Understanding Clonal Origins of MPNSTs
One of the clinical hurdles we are trying to mitigate is understanding how the intrinsic tumor biology effects the ability of the tumor to spread. This will help us with how we think about metastasis and treatment of metastasis in patients. We are using patient genomic information to assess what changes occur in the tumor cells that might be passed on from primary to metastatic tumors.
Patient Derived Xenografts
Despite advances in our understanding of the pathobiology of these tumors and the identification of seemingly-promising therapeutic targets using a single mouse MPNST model system (NPCis mice and derivative cell lines), no investigational agents have demonstrated efficacy following translation to human clinical trials. To optimize clinical translation, one aim of the Hirbe Lab is to develop a collection of MPNST Patient Derived Xenografts (MPNST-PDXs) for the NF community, which more fully represent the spectrum of genetic heterogeneity seen in the human condition. To date, we have generated 5 clinically annotated NF1-MPNST PDX lines that we have histologically and genomically characterized and are now available for pre-clinical testing. Future work will continue to expand this collection.
In an effort to make a more comprehensive set, the Hirbe Lab is collaborating with the Pratilas Lab at Johns Hopkins University using their NF1 Biospecimen Repository. For more information about their repository, please click here.
SPTBN2: Diagnostic Marker
Prior work from our laboratory has demonstrated that β-III-spectrin is highly expressed in MPNSTs, but not plexiform neurofibromas suggesting that β-III-spectrin could play an important role in the progression and diagnostics of these tumors. Knockdown of β-III-spectrin significantly increased cell death in vitro and in vivo in a subcutaneous tumor model. Additionally, in the metastasis model, knockdown of β-III-spectrin led to a decreased tumor burden and increased overall survival. Knockdown of β-III-spectrin was also associated with mis-localization of the mGluR1 glutamate receptor, a G-protein coupled receptor that can affect cell survival. Additionally, β-III-spectrin –deficient cells had decreased levels of EAAT4, a glutamate transporter.
ATRX: Prognostic Marker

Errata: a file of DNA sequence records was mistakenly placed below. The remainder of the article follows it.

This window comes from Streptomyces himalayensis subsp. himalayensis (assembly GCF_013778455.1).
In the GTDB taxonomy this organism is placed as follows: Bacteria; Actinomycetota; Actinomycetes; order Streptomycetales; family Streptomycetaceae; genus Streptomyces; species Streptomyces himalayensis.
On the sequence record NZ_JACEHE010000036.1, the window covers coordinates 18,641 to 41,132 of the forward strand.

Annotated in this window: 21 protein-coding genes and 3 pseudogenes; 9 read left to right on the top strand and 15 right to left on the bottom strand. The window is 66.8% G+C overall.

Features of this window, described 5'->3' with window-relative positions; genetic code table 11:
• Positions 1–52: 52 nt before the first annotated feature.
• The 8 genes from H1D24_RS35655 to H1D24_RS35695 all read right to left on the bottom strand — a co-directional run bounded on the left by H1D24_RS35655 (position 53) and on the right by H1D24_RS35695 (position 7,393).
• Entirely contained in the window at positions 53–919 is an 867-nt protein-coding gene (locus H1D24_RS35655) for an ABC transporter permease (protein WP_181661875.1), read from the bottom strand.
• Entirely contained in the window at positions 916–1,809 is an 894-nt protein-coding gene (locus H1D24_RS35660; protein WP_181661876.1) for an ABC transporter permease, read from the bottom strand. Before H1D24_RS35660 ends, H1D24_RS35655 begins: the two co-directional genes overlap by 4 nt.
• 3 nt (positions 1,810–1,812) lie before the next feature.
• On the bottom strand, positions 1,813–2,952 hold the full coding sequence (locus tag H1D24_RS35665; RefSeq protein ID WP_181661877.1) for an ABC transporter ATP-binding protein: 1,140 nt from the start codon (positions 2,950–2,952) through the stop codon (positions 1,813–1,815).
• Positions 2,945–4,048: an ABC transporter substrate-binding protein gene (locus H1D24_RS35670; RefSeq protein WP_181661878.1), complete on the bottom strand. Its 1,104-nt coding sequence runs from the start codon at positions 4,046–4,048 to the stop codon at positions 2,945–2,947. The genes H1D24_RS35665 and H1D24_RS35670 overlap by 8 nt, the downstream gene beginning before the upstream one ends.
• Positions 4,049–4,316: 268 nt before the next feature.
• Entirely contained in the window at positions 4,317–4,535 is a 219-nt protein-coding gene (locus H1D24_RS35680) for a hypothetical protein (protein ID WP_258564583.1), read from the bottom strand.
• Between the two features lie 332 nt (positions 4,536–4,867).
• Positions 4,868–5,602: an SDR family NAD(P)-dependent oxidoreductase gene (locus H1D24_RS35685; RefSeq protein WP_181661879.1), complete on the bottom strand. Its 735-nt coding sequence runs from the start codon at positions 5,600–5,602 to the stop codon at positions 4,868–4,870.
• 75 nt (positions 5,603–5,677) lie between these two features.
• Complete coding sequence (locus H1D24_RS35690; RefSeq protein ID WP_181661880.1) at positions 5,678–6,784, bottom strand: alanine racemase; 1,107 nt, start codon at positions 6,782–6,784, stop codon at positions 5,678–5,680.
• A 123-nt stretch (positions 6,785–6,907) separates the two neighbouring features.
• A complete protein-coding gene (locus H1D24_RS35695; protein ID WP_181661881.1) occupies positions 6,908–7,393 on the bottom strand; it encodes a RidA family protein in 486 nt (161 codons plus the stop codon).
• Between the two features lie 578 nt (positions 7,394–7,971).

Previous work in our lab had identified ATRX chromatin remodeler (ATRX), previously termed, Alpha Thalassemia/Mental Retardation Syndrome X Linked, as a gene mutated in a subset of MPNSTs. Given the great need for novel biomarkers and therapeutic targets for MPNSTs, we sought to determine the expression of ATRX in a larger subset of sporadic and NF1 associated MPNSTs (NF1-MPNSTs). We performed immunohistochemistry (IHC) on MPNSTs (NF1-associated and sporadic), plexiform neurofibromas, and atypical neurofibromas. We demonstrated that ATRX is aberrantly expressed in the majority of NF1-MPNSTs, but not plexiform or atypical neurofibromas. Additionally, aberrant ATRX expression is associated with decreased overall survival in NF1-MPNST, but not sporadic MPNST and may serve as a prognostic marker for patients with NF1-MPNST.
TYK2: Therapeutic Target
Leveraging advanced genomic sequencing methods, our lab previously identified TYK2 as a frequently mutated gene in NF1-associated MPNSTs, and showed that this gene is critical for MPNST cell survival both in MPNST cells grown in the laboratory and in mice. We believethat TYK2 drives MPNST growth by protecting them from cell death and thus may serve as a biomarker for poor prognosis as well as a druggable target. We are currently working to define the molecular mechanism of TYK2 in MPNST development and growth using engineered primary MPNST cell lines in vitro and complementary patient derived tumor lines in vivo. We are also assessing the utility of TYK2 expression as a biological marker for MPNST and progression and evaluating the utility of therapeutic targeting of TYK2 using small molecule inhibitors. These experiments have the potential to lead to a therapeutic option which is desperately needed for these aggressive sarcomas.